2014 JBF Publication of the Year: Civil Eats

Civil Eats

What began as a blog for a San Francisco–based event called Slow Food Nation has grown into a highly respected source of news and commentary about the state of our food system. Civil Eats was founded in early 2009 by publishing professionals Naomi Starkman and Paula Crossfield as a digital publication with a stable of more than 100 contributors and a mission to cover the evolving food landscape. And cover it they have: Civil Eats reports from the industrial tomato fields of Immokalee, Florida, to the kitchen garden at San Quentin prison; from mobile slaughterhouses to the manure lagoons of factory farms.

 

Among food journalists, Civil Eats has become a trusted primary source for complicated and timely food policy news, such as evaluating the recent Farm Bill and the nonessential use of antibiotics in livestock.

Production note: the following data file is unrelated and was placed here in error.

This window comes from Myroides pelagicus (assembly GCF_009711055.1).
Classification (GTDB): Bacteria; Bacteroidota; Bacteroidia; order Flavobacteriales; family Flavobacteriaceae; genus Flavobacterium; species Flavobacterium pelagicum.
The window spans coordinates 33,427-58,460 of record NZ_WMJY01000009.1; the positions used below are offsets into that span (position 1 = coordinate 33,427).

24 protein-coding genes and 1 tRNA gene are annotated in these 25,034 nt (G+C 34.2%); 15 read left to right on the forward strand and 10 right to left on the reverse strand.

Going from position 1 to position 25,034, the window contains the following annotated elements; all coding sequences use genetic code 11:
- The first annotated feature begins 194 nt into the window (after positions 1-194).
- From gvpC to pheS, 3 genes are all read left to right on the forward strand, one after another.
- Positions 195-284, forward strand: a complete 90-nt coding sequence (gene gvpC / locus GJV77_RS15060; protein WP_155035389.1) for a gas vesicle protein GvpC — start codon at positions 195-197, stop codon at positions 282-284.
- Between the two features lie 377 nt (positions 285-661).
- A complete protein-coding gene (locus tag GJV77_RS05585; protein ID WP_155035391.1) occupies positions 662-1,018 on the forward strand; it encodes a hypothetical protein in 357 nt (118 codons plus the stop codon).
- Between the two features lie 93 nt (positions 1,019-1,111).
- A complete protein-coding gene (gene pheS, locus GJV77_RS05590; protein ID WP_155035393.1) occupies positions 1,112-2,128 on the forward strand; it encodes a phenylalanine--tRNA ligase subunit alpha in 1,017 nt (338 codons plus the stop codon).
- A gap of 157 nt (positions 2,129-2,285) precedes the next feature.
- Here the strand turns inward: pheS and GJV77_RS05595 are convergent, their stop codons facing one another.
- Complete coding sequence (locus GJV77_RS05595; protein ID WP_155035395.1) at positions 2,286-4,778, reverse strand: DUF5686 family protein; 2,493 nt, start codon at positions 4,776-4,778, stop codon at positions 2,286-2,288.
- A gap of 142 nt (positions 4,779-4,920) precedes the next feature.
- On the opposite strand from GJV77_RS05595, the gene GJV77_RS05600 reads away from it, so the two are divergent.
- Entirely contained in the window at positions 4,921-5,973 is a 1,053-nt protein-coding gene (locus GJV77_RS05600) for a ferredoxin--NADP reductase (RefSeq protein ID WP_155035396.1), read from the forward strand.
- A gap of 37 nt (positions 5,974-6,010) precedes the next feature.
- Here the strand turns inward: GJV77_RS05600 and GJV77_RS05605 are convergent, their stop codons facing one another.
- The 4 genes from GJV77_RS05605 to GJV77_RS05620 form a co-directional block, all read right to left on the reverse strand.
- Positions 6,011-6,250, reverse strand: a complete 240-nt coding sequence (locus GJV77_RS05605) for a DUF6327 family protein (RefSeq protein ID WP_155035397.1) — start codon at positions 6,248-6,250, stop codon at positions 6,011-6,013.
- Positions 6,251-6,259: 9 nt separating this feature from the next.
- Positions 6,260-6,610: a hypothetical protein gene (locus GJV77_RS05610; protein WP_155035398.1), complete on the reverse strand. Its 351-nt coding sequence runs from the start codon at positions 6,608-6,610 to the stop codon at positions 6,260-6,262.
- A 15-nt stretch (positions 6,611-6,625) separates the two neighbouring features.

For more than four years, everyone involved with Civil Eats worked without pay—a model that, although admirable, was hardly sustainable. Last fall Starkman and Crossfield raised $100,000 in 30 days via Kickstarter, not only to begin paying their contributors (and themselves) but also to “produce more in-depth reporting and visually engaging content.” Their campaign drew massive support from such food community notables as Michael Pollan, Ruth Reichl, Alice Waters, and José Andrés, in addition to plenty of other folks.

 

In judging its Publication of the Year, the Journalism Awards Committee of the James Beard Foundation recognizes a publication that demonstrates fresh direction, worthy ambition, and a forward-looking approach to food journalism. Civil Eats, through its declared passion for “promoting critical thought about sustainable agriculture and food systems,” practices the kind of thorough and fair journalism that helps us make sense of the increasingly complex matter of getting food to our tables.

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